THE pandemic has without doubt affected men and women in a different manner. It has resulted in affecting adversely the economic, social, human rights aspects and with the health of women. Although during the pandemic mostly the concept of women being more adversely affected than men have rarely being discussed.
Women who continued to be the marginalised section of society whereby according to the WHO report, “70 per cent of workers in the health and social sectors are women” but a study also says that “overall, an average pay gap of 28 per cent exists in the health workforce, once occupation and workforce are accounted for the gender pay gap is 11 per cent.”
Yet the nurses, childcare workers, care givers to aged and the cleaning staffers continue to be the frontline workers during the times of the global pandemic. The already existing inequalities in society for women have been intensified whereby even the little gains of the past for women have been maligned. In each and every sphere, women have continued to suffer at greater extents during the Coronavirus outbreak.
The women although the primary caretakers in each and every household and also constitute the frontline workers in health care giving but have meagre say in the policy formulations as they are inadequately represented in society and community.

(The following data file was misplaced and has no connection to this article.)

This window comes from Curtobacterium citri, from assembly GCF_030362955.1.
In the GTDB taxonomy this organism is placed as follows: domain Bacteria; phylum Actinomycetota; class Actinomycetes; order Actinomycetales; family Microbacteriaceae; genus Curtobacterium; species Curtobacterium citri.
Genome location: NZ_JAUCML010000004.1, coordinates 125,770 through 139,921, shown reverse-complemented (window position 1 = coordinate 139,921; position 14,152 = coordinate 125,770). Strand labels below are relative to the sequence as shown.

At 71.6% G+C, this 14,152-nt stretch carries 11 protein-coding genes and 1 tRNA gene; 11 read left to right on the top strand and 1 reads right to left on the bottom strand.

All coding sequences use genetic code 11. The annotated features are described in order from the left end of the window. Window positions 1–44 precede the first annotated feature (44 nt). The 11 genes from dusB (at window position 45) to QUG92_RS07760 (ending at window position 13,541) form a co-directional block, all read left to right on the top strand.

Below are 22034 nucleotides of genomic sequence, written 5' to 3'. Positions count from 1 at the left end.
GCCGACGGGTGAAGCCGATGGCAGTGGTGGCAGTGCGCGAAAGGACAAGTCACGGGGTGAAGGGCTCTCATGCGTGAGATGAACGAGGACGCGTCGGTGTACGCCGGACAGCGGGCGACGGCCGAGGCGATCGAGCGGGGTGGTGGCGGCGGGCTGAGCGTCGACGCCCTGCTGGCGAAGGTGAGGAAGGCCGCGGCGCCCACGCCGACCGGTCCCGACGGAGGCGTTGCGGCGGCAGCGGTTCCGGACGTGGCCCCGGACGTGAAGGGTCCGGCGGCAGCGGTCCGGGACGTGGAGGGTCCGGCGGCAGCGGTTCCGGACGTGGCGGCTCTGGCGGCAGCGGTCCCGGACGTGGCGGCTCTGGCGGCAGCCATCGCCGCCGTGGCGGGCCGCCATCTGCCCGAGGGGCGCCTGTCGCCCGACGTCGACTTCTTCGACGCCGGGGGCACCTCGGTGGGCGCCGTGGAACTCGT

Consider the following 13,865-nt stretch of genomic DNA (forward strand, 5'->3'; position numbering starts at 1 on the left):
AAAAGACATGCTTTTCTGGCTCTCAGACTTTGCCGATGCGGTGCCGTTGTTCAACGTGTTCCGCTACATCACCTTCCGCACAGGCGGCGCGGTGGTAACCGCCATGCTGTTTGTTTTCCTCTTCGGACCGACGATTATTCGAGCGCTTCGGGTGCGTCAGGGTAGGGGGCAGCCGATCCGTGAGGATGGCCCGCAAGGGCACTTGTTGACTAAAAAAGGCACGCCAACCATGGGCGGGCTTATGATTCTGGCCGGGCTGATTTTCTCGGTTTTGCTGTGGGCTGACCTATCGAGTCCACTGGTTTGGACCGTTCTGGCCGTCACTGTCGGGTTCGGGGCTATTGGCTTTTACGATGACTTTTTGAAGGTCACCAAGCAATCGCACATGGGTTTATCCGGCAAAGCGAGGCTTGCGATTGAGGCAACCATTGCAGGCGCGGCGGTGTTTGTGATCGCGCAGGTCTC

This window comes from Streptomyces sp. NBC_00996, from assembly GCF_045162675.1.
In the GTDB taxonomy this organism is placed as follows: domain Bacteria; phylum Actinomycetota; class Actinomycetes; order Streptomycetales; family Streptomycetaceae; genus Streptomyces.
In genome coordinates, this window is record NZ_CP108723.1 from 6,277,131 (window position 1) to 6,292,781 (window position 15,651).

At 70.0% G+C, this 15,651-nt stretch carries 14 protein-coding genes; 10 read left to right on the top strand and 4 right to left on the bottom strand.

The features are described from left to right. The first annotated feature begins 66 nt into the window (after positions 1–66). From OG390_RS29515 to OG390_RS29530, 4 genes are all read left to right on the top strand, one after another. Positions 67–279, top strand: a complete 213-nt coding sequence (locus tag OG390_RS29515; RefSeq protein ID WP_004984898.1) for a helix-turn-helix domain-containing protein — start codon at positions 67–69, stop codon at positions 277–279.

The women for this reason of being the primary health care providers have greater chances of contracting the disease. Moreover, there has been an adverse effect of coronavirus has resulted in the loss of jobs of various people across countries whose effects also falls on the women of the society.
There have also been greater incidences of violence of women in the households by their very partners because of the psychological distress of men. Greater cases of domestic assaults, marital rapes are issues of growing concern in the societies across nations because of the lockdown periods and the loss of jobs as well as in many cases the decrease in salaries of various male members of society. Women have been the victim of financial, emotional stress and also of the increasing physical abuses as a result of confinement with abusive partners during these challenging times.
Although women in rural India have largely been involved in the farming activities yet they hardly get the fruits of their labour in terms of finance but are controlled by male-counterparts in a patriarchal society altogether. In urban areas women may have to handle greater works at home in terms of the care giving or handling household chores during pandemic period which may result in leaving or compromising to leave the jobs in case of the women, which results in reduction in their financial independence in society.
Also, David Evans, Senior Fellow at Centre for Global Development indicated four concerns for women during pandemics: “Sexual health, intimate partner violence, the burden of care and economic crisis.” India has been one of the most dangerous countries in terms of violence against women which have been on the up rise in midst of the upsetting times.
There had also been grave situation in regards to the provisions of family planning and other sexual health commodities including the menstrual health products which had adverse effects in terms of their supply during the pandemic situation.